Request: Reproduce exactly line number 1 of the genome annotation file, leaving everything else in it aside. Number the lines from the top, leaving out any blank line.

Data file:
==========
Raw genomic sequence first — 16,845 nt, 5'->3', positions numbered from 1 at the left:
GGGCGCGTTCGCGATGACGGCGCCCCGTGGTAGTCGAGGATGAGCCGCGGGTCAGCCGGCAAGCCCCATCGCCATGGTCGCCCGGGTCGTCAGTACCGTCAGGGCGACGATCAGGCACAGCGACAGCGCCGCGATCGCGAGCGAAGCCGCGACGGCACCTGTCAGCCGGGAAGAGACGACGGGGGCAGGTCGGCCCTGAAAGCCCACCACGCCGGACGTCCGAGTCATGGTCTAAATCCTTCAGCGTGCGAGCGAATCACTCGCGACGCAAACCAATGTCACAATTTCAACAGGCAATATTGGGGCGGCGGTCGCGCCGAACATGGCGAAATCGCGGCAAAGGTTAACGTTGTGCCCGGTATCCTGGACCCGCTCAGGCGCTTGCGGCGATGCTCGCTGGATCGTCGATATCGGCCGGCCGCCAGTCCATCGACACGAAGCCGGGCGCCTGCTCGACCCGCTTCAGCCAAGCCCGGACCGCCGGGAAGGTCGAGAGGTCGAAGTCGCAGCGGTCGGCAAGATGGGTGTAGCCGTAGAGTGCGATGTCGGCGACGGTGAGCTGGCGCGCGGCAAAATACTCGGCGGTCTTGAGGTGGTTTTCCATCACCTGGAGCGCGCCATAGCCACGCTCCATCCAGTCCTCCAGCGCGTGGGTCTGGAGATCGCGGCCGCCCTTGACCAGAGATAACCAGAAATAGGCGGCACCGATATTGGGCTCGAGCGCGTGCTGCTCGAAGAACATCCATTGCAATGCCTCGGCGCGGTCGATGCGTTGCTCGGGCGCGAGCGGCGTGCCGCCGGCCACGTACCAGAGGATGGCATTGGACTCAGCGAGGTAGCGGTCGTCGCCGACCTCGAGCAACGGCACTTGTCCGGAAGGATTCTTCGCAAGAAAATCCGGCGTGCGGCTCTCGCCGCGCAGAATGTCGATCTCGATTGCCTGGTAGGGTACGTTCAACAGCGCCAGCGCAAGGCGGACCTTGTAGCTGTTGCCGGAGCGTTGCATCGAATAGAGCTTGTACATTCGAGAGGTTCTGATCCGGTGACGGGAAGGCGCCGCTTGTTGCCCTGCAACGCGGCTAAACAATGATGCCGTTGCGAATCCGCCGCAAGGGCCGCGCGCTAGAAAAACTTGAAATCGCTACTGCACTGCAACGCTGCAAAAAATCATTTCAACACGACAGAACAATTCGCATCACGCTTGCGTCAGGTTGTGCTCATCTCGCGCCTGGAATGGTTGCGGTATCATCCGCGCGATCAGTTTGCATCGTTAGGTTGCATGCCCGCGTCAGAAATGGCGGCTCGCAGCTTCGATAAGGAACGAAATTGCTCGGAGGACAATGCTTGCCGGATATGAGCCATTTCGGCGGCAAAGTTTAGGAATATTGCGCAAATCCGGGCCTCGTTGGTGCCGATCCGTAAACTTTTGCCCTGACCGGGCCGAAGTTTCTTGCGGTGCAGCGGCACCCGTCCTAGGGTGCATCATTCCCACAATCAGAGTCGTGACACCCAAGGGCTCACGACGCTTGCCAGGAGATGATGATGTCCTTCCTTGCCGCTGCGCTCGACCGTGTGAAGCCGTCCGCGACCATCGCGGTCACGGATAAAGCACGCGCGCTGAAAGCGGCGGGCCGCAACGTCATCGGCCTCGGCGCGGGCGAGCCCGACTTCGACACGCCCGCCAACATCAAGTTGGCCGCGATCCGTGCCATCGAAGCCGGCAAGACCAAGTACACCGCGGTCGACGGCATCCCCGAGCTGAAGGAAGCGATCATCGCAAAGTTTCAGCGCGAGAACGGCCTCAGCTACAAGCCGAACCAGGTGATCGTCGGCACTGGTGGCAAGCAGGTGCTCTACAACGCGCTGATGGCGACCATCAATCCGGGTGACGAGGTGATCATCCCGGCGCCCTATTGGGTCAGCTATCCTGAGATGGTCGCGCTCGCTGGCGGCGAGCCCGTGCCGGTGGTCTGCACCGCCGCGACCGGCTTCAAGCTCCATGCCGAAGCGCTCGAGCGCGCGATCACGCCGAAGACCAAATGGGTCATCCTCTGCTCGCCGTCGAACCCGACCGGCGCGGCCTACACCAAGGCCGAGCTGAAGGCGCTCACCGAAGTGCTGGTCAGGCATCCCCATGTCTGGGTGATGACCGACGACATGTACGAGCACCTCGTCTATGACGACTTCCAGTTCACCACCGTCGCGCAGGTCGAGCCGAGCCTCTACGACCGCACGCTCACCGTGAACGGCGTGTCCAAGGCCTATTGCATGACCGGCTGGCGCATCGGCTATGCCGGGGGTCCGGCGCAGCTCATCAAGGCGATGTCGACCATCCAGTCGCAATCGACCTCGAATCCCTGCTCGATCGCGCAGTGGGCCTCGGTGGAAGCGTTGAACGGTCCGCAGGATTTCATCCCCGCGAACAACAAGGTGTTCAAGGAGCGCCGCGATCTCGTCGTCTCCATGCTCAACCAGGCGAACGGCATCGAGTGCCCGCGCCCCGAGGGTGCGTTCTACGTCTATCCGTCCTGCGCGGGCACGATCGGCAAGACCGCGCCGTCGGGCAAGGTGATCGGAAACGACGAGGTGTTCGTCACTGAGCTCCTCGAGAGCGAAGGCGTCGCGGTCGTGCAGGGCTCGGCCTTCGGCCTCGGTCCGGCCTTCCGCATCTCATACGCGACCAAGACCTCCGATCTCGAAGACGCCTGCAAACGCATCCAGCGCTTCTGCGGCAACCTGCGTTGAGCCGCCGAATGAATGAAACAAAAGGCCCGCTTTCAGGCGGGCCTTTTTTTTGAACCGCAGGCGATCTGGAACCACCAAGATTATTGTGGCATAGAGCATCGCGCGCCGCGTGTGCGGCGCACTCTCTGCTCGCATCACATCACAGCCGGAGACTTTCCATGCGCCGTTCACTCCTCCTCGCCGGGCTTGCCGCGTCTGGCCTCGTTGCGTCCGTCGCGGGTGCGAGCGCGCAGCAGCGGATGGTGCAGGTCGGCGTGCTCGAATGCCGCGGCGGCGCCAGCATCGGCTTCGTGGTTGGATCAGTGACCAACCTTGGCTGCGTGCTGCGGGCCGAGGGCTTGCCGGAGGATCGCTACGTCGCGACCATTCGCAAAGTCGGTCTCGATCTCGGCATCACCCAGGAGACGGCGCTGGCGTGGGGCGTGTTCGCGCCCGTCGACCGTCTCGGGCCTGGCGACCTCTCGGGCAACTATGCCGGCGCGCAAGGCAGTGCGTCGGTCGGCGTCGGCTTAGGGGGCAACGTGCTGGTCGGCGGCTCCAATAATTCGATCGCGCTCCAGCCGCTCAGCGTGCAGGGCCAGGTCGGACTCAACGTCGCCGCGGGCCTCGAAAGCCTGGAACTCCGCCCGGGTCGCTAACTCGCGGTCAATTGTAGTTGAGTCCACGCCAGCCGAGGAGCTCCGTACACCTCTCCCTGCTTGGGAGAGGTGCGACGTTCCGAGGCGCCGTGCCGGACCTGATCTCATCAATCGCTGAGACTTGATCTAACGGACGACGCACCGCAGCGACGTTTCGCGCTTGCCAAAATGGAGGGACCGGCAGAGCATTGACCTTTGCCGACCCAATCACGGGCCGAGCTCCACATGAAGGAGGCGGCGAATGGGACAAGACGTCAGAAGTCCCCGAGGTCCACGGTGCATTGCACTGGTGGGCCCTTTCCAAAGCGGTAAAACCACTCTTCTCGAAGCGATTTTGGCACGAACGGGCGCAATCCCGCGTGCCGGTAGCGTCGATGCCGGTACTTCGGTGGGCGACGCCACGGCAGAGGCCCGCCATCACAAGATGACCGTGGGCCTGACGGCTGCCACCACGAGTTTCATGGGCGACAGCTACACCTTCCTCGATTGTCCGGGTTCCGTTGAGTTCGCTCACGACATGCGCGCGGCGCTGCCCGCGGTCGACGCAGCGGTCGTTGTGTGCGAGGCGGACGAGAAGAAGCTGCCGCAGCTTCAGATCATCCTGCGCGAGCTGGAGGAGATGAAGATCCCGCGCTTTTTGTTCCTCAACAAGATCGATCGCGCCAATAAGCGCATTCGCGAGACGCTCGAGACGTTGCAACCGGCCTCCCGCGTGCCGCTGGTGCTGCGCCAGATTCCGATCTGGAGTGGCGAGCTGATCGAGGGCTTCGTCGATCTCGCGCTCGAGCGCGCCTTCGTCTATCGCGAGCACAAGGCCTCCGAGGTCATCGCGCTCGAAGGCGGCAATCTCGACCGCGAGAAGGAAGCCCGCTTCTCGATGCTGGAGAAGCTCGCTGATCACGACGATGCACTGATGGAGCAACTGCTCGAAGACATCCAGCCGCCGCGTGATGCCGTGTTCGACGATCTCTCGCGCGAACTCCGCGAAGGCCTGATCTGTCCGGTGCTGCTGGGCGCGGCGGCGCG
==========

Raw genomic sequence first — 16,845 nt, 5'->3', positions numbered from 1 at the left: